The question of whether a user has returned to an app thanks to certain marketing measures or whether he would not have returned for “organic” reasons is still a concern for e-commerce providers. A promising approach to address this problem with retargeting is the so-called Incrementality tests, i.e. the precise measurement of uplift versus organic traffic. The e-commerce industry has been the subject of intense discussion for around two years, and will experience a boom in the near future.
How retargeting affects conversions
So far, only large and progressive companies with the appropriate budgets and resources have been able to benefit from this technology, in which user groups are segmented. From the comparison, app marketing managers can deduce how certain people feel Marketing techniques, and in particular retargeting, have an impact on conversions. What sounds complicated and is indeed complex is now also feasible for small marketing teams: With new improved tools, they can easily carry out these tests themselves, which were previously reserved for data-driven companies with more resources.
How the incrementality measurement works
With incrementality, the actual value of marketing measures can be determined by measuring which conversions were achieved as a result of a marketing campaign and which of these conversions would also have taken place organically. To determine the incremental lift of a particular marketing channel or campaign, an experiment is conducted where the target audience is randomly drawn into Test and control groups is divided. The test group, which is typically 80 to 85 percent of the total audience, is exposed to the normal campaign and sees ads, while the control group is excluded from the campaign.
Remarketing: Splitting the audience into control and test groups
This allows advertisers to uncover the incremental impact of their marketing campaign or channel and measure the engagements that would have occurred without that specific investment. The CMO of an e-commerce provider will sooner or later ask the mobile marketing manager exactly this question with a view to his budget: How high is my ROI for the expenses that went into retargeting measures?
The answer can be clear Conversion rate does not deliver on its own, since this number has to be subtracted from how many users would have made a purchase within the app without marketing efforts. In order to give the CMO a precise and differentiated answer, the app marketing specialist in the company would first have to carry out an incrementality test. But this is a lengthy and complicated process that is prone to errors in execution and can be difficult to interpret.
Retargeting – campaigns carried out in parallel by marketing
Each parameter can affect the result: If the test group was relatively small, the control group may already be too small. The test is only “clean” if the selected group is not addressed at the same time by other retargeting campaigns run in parallel by Marketing. For example, it could be that the test only wants to examine the successes of a particular one Facebook campaign achieved. However, some of the users surveyed also happen to fall into one or more target groups for a further retargeting campaign, for example “Users who have installed the app in the last 90 days” – some of them also fall into the group “Users who are in the were inactive for the last 7 days ”.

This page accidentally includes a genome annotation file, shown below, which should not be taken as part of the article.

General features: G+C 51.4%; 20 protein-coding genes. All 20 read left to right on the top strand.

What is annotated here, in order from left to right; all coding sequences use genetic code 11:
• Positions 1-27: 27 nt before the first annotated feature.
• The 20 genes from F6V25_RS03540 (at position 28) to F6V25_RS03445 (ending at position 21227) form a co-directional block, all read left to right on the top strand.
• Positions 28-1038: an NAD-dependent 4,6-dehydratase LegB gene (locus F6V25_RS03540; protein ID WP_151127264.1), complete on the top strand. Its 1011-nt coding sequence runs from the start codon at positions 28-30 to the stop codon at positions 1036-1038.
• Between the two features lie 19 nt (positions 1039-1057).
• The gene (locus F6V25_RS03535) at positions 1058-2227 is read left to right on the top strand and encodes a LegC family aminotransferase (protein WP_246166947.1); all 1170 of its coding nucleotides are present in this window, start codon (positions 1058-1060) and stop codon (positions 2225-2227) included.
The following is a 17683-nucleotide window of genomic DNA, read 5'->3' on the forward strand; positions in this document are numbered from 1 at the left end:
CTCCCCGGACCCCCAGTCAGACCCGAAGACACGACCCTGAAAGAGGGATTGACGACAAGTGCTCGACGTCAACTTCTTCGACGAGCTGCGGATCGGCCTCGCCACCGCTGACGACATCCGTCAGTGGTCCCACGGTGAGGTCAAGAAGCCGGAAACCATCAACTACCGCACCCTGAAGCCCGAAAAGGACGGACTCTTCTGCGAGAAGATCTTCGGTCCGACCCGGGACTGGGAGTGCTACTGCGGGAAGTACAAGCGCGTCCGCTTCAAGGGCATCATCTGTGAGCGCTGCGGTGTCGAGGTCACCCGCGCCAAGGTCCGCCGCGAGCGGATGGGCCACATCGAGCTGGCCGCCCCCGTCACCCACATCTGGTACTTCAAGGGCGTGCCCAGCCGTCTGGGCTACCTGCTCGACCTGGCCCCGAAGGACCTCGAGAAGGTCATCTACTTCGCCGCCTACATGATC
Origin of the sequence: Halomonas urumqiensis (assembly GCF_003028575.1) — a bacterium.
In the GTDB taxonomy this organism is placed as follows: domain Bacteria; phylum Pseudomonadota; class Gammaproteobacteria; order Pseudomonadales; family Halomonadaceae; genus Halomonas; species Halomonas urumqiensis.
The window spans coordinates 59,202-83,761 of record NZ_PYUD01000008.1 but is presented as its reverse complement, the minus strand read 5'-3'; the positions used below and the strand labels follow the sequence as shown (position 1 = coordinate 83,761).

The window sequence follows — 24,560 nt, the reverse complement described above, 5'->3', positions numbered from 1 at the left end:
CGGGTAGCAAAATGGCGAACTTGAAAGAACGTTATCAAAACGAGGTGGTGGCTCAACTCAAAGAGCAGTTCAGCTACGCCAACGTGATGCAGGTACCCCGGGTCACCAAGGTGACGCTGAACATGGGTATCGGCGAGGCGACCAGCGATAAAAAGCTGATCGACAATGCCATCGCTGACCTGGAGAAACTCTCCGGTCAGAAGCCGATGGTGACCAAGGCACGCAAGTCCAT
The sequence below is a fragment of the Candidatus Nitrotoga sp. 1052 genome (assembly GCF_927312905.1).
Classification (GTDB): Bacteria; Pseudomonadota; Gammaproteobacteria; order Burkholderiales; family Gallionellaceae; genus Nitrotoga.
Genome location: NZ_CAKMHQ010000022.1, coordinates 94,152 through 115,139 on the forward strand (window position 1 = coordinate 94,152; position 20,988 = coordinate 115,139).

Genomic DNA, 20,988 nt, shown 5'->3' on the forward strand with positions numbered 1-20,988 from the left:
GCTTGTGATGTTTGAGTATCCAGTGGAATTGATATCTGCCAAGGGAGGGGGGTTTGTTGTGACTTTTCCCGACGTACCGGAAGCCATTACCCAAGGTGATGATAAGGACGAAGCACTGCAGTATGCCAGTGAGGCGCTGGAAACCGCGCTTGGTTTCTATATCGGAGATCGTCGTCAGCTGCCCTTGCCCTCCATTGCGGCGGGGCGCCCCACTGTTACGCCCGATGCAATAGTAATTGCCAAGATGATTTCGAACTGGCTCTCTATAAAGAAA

Overlapping of measures is the rule here, not the exception, because brands often run several campaigns at the same time. The conditions for an incrementality test could be falsified from the start. Outliers within the groups also represent a challenge that must be calculated from the results. Even if there is great interest, hardly any advertiser has the appropriate in-house resources to apply the method of successfully integrating incremental testing into their workflows for campaign optimization and to use its meaningful findings.
The industry has now responded to the call for automation and integrable tools and provides solutions that greatly simplify the process – from design to execution and analysis. This allows marketers to focus on the ultimate goal of their test without worrying about how to do it.
Incrementality meets attribution
Attribution and incrementality are completely independent concepts that complement each other for a more effective mobile marketing strategy. They each have a separate function when it comes to providing a complete picture of the performance and real value of campaigns. If attribution is about measuring the overall performance of advertising campaigns and the resulting events in order to attribute campaign successes to the right channels (and to reward them appropriately for this), incrementality measurement answers another question about the effectiveness of individual, targeted measures and covers it on where budgets may have been wasted.
But both have the same goal: to measure, interpret and ultimately optimize the return on investment of campaign spending. If both are used in parallel, they form an integrated marketing measurement strategy in which the incrementality can be used to validate the hypotheses derived from the attribution. As the industry shifts towards an aggregated future, solutions that provide advanced insights into campaign management and optimization will inevitably play a bigger role in marketers’ decision-making processes. (sg)
About the author: Ben Jeger is Managing Director Central Europe at AppsFlyer. The provider in the areas of mobile attribution and marketing analytics enables marketers to expand their mobile business on the basis of meaningful measurements and analysis solutions. AppsFlyer takes a customer-centric approach to helping 12,000+ brands and 7,000+ technology partners make better decisions every day.
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